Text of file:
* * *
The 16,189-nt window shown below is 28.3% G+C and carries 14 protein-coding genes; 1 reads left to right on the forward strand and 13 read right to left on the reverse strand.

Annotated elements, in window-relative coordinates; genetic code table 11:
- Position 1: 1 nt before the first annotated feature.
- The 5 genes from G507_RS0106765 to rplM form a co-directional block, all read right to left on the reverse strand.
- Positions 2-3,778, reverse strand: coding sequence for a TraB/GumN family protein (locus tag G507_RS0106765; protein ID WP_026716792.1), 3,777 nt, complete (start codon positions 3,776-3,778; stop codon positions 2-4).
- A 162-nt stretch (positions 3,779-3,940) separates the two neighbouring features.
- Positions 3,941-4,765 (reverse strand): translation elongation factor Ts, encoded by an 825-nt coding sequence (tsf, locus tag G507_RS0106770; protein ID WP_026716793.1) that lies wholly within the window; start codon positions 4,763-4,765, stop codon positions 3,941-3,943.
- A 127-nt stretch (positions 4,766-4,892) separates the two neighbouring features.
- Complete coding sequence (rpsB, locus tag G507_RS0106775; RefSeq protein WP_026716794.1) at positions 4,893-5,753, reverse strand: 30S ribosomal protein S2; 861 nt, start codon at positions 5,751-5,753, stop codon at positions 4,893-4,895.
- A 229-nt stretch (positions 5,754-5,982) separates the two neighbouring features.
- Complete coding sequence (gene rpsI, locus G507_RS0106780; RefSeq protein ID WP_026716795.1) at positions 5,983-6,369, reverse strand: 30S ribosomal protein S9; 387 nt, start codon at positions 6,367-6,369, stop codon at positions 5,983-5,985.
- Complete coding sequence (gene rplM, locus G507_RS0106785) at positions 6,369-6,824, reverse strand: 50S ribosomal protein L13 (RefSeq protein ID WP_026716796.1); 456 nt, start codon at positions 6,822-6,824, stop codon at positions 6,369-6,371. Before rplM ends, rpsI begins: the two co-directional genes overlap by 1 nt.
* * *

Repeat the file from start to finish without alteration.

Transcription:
The 16,189-nt window shown below is 28.3% G+C and carries 14 protein-coding genes; 1 reads left to right on the forward strand and 13 read right to left on the reverse strand.

Annotated elements, in window-relative coordinates; genetic code table 11:
- Position 1: 1 nt before the first annotated feature.
- The 5 genes from G507_RS0106765 to rplM form a co-directional block, all read right to left on the reverse strand.
- Positions 2-3,778, reverse strand: coding sequence for a TraB/GumN family protein (locus tag G507_RS0106765; protein ID WP_026716792.1), 3,777 nt, complete (start codon positions 3,776-3,778; stop codon positions 2-4).
- A 162-nt stretch (positions 3,779-3,940) separates the two neighbouring features.
- Positions 3,941-4,765 (reverse strand): translation elongation factor Ts, encoded by an 825-nt coding sequence (tsf, locus tag G507_RS0106770; protein ID WP_026716793.1) that lies wholly within the window; start codon positions 4,763-4,765, stop codon positions 3,941-3,943.
- A 127-nt stretch (positions 4,766-4,892) separates the two neighbouring features.
- Complete coding sequence (rpsB, locus tag G507_RS0106775; RefSeq protein WP_026716794.1) at positions 4,893-5,753, reverse strand: 30S ribosomal protein S2; 861 nt, start codon at positions 5,751-5,753, stop codon at positions 4,893-4,895.
- A 229-nt stretch (positions 5,754-5,982) separates the two neighbouring features.
- Complete coding sequence (gene rpsI, locus G507_RS0106780; RefSeq protein ID WP_026716795.1) at positions 5,983-6,369, reverse strand: 30S ribosomal protein S9; 387 nt, start codon at positions 6,367-6,369, stop codon at positions 5,983-5,985.
- Complete coding sequence (gene rplM, locus G507_RS0106785) at positions 6,369-6,824, reverse strand: 50S ribosomal protein L13 (RefSeq protein ID WP_026716796.1); 456 nt, start codon at positions 6,822-6,824, stop codon at positions 6,369-6,371. Before rplM ends, rpsI begins: the two co-directional genes overlap by 1 nt.